mostly about food and cooking, but also the stories about the Bread and the Butterflies!

Archive for August, 2007|Monthly archive page

Bhopal and Hyderabadi Qabooli

In Eating Out, Hyderabadi, Low Fat, Rice, Travel on August 28, 2007 at 8:43 pm

After the poorimadness I was sure I wanted to do an obviously healthful recipe (read – low fat) to restore some respectability to the blog which had gained some kind of notoriety what with the no-holds-barred-deep-fried partying and all. The occasion had demanded indulgence and many of you seemed to agree wholeheartedly 😀 .

But things don’t always go as planned. Life happens. The pictures of my quick low-fat nutritious snack didn’t turnout that great (although the khandvi was as delicious as ever) and the blog was held up at the poori for some time.


railway track

Meanwhile, I visited Bhopal, the capital of Madhya Pradesh, ‘the heart of India’. It was a rushed visit with no time free for sightseeing. What little there was, was spent searching for a place to eat. Biryani and kababs were recommended and we spent a good part of one evening looking for them.

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What a Party!

In Bread, Tea Party on August 21, 2007 at 12:06 am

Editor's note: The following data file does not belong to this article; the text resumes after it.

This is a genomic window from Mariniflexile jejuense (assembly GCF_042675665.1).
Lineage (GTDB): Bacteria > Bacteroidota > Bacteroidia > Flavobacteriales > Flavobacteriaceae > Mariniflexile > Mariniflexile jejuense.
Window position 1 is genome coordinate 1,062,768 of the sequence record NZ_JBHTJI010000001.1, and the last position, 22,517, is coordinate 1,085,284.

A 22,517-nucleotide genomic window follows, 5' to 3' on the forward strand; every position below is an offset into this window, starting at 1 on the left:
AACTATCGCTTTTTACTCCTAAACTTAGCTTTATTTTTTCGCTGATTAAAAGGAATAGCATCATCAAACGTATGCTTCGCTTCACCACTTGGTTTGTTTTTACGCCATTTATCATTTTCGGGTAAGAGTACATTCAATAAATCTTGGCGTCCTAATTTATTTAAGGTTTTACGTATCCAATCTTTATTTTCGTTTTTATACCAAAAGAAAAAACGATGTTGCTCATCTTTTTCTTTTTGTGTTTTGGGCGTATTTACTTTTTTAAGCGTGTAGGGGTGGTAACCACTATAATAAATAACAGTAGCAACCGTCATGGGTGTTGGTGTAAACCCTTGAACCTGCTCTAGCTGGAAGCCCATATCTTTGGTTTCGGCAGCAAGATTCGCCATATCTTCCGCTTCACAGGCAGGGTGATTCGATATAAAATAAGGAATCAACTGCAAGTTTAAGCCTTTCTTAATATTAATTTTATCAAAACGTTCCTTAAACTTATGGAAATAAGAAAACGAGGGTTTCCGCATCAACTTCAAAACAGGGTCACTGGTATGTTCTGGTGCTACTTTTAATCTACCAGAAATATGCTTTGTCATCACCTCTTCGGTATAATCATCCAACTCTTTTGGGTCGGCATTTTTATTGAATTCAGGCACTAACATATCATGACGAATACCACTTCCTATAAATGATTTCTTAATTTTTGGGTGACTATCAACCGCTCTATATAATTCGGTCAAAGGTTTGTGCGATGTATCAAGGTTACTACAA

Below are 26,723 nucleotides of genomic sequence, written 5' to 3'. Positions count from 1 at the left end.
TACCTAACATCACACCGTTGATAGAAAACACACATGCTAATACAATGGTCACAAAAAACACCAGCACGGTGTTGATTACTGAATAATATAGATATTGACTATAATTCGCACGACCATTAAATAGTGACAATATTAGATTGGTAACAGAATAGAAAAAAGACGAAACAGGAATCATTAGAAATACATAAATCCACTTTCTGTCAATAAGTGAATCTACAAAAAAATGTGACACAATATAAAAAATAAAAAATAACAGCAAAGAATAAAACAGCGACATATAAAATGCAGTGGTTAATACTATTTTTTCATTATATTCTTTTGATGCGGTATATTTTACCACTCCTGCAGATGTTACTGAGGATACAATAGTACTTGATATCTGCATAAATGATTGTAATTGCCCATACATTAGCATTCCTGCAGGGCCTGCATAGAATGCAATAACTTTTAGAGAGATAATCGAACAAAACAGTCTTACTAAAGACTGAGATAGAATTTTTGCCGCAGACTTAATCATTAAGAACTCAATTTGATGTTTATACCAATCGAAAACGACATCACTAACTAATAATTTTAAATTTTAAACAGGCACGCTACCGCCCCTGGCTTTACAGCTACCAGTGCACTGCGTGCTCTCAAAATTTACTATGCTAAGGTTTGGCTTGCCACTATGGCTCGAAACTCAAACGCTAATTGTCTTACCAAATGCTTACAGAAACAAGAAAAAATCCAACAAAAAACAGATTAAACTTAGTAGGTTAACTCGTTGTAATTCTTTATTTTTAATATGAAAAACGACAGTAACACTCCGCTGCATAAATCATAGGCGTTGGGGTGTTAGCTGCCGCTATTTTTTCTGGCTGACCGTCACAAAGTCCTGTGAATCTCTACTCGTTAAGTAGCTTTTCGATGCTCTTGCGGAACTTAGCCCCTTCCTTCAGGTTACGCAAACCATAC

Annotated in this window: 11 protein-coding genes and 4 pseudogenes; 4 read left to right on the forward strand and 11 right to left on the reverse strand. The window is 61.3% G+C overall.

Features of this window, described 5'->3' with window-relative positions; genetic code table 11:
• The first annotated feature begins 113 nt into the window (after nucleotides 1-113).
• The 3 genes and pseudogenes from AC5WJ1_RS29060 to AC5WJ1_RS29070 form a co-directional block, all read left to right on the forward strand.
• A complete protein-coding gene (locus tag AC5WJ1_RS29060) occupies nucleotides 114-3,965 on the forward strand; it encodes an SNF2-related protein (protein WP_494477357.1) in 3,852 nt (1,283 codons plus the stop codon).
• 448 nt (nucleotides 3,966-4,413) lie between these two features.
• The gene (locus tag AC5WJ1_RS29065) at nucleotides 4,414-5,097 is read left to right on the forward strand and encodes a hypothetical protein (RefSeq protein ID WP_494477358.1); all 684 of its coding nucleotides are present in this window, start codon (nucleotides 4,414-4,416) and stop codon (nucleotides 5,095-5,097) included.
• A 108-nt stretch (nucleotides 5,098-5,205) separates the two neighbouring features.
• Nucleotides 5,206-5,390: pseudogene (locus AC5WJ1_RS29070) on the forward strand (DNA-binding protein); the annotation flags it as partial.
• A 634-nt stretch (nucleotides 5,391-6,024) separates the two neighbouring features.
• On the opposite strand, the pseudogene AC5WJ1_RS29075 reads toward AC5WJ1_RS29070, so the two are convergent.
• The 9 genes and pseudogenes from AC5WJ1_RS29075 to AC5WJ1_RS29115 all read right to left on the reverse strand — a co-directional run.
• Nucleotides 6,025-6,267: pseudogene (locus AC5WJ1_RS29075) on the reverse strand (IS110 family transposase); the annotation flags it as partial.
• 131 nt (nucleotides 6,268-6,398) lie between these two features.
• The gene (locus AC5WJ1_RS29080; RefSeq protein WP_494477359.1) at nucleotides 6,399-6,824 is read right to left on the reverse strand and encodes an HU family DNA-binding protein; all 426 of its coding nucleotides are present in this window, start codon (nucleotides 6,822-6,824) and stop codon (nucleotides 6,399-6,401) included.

Out they poured…tiny ones, giant ones, white ones, brown ones, thin ones, thick ones, flat ones, puffed ones, plain ones, flamboyant ones, stuffed ones, speckled ones, “…they ran all over …in and out of kitchens, squeaking in their hundreds so that people could not hear themselves speak. They killed all the cats and fought the dogs quite boldly. They were too cunning to be caught in traps. What could be done?” 😆 (from The Pied Piper, an old Tale).

Not quite the belan-wielding avtar that was giving Bee and Jai nightmares, but I sure felt a little like the Pied Piper! It is hard to believe this post led to this party!

The sweet music from my magic pipe led us all to this Party table, which is now groaning under the weight of poories. And what a party it is – there are friends and family, neighbours and roomies, little ones and older ones, guys and gals, singles and couples, married-with-children, extended families, those with blogs, and those without, old faithfuls, and new faces too.

To celebrate 60 years of Indian Independence we covered quite some ground. The South was fully represented by Kerala, Tamil Nadu, Karnataka, and Andhra Pradesh; Maharashtra held up the west; from the east we had Orissa and West Bengal; and North was represented by Delhi, and Punjab. And we also had participation from the Western World – USA! And everyone dressed up too! Yay!

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It’s Party Time!

In Bread, Potatoes, Punjab, Ruminations and rants, Traditions and Customs on August 12, 2007 at 8:54 am

The Party is not over yet! The previous two posts and the comments there have piqued my curiosity. And it’s getting the better of me. 😀

While admitting that poori-bhaji is a national (if not yet international) favourite, I cook it infrequently in this seemingly health-conscious age. I am always reminded of it on the day of Ramnavmi, when I see neighbourhood kids (mainly girls – they are revered on this day only 🙂 ) flitting from one house to the next and their growing piles of poori-halwa and chana.